By Lauren Hansen
My mom doesn’t have a college degree; she’s worked in a hospital for going on 14 years. She got the job after she moved us out of our dad’s house, attempting to start living the life of a single mother.
Before that, I didn’t know much about her, until one day during a bi-weekly chat over the phone I mentioned this cool immersive-learning class I’m taking at Ball State University, where I get to learn bookbinding techniques and letterpress printing with the Book Arts Collaborative in downtown Muncie, Ind.
“Oh, letterpress, I used to do that,” she interjected when I began to explain what this seemingly ancient practice was that nobody in my class was familiar with before this experience.
Why she never told me this, I had no idea. There were some clues growing up, such as her incessant need to point out each and every typo she saw, or knowledge of how to spell words she didn’t even know the meaning of. All of which you wouldn’t expect from someone who edits books, not delivers patients to the operating room every day.
Usually during these catch-up chats she listens to me complain about my busy schedule or tell her what dinners I cooked that week, without really saying anything herself, except to dote on her black lab, Jet. But the more I asked about her life in the printing business, the more she chattered on about this enchanted life she lived amongst type.
My mom was a little worried about the fact that my class was downtown and off campus, which made me laugh because when she was my age, she moved across the country by herself to start a new life.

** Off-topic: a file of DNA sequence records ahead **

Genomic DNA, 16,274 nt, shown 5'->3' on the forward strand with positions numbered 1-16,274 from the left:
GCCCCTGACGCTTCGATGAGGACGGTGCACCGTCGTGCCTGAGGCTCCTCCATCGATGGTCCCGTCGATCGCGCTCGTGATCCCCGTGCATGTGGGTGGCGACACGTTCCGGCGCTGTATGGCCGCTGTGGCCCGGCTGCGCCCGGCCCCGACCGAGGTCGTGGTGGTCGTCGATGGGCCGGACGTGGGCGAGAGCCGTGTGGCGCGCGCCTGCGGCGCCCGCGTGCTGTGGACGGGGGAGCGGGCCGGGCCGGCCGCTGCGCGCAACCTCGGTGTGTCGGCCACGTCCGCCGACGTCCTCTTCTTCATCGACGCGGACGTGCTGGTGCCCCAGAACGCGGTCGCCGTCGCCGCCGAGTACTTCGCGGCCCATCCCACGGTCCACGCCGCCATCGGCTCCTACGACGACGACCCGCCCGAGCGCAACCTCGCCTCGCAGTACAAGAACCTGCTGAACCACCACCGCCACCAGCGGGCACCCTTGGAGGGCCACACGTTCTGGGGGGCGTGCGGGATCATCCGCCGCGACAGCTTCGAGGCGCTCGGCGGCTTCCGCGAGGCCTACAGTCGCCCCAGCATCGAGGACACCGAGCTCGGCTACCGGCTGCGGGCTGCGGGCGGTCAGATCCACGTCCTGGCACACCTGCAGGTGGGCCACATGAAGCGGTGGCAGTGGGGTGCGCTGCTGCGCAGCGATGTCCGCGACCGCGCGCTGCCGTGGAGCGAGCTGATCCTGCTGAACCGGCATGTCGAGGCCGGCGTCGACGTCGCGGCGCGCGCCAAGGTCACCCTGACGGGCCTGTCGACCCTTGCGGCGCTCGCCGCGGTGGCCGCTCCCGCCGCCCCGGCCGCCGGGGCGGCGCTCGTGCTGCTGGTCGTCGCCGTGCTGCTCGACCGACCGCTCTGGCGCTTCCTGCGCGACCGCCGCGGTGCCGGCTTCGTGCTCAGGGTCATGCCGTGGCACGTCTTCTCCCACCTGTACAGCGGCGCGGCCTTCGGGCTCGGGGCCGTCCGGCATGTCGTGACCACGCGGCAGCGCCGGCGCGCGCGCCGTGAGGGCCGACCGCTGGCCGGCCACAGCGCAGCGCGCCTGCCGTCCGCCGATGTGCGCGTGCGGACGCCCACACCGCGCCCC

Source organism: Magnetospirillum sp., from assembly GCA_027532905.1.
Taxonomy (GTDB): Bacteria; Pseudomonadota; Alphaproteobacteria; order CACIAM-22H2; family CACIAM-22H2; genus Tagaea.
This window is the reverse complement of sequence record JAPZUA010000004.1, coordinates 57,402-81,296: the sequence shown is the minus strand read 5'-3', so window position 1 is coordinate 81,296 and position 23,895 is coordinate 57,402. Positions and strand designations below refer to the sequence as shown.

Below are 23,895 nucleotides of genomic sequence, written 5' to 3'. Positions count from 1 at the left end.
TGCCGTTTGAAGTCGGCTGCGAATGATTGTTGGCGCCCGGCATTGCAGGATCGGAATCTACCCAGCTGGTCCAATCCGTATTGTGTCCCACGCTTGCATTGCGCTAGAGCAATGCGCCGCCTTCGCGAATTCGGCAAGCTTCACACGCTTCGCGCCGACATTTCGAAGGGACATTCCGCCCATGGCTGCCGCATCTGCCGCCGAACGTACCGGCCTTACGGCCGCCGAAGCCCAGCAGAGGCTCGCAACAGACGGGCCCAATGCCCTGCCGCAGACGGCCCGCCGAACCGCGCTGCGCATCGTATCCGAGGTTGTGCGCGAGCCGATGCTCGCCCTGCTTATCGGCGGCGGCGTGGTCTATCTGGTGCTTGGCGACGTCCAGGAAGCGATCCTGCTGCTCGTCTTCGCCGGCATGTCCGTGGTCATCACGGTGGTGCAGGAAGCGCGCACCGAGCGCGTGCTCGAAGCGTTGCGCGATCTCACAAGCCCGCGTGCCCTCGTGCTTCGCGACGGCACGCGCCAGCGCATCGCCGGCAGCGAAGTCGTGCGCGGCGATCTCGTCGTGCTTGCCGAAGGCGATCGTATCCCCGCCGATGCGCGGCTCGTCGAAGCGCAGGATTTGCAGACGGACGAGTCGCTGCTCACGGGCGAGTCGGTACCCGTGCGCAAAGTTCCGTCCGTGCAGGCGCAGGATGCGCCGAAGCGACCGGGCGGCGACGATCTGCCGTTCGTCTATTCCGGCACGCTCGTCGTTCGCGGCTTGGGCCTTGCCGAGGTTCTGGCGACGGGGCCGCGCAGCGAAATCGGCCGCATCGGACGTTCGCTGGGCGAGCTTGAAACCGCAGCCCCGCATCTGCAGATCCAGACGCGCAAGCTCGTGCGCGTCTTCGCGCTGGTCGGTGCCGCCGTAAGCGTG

I learned she was mainly a typesetter at a newspaper in San Antonio, Texas in her 20s. Typesetters place the moveable type in the letterpress. Before that it was newspapers in Brownsburg, a town next to Indianapolis. My mom loved the high stakes of the newspaper’s schedule. She recounted with maniacal laughter all the times that one crooked line would ruin the entire thing, a half an hour before it needed to be done.
The industry then was mostly made up of men, at least her superiors always were, she said. Though she never really noticed if there was any discrimination, she was content with her nose in her type, and I don’t blame her.
I didn’t have to ask her why she isn’t one of those past-life printers that wander through our shop, admiring the type like windows into their pasts. As I listened intently to her talk about this secret life she used to lead in printing I figured out why: the dream died.
When she moved back to Indiana, there were no jobs for her, not one. Technology was updated and her position was declared unneeded. I can’t imagine what that would be like.
The only thing I can think to say after hearing her speak passionately about her first career love was “I’m so sorry.” I’m sorry for all the people who had to dig out new paths for themselves after their job was taken away from them by changing times. I can see it in the eyes of past printers that look us in our unwrinkled eyes and tell us to keep doing what we’re doing, keep printing and keep teaching.
My mom was a female typesetter with no college degree and had to give it up because the evolving world pushed her out. Now in an all-female class, I’m paying tuition to learn these techniques that she was thrown into and learned to love.
“That’s so cool, Lauren. You’re doing a cool thing,” she said before she hung up.
A week later I got a package from her with pepper spray for protection for this mysterious, off-campus place I’m learning letterpress printing, and a note that said: keep it up.
This piece was written by a Ball State University student and member of the Book Arts Collaborative in Muncie, Indiana. The Book Arts Collaborative is dedicated to preserving and promoting the apprentice-taught skills of letterpress printing and book binding through community interaction. It's not just what we make that matters, but how we learn from one another to make it happen.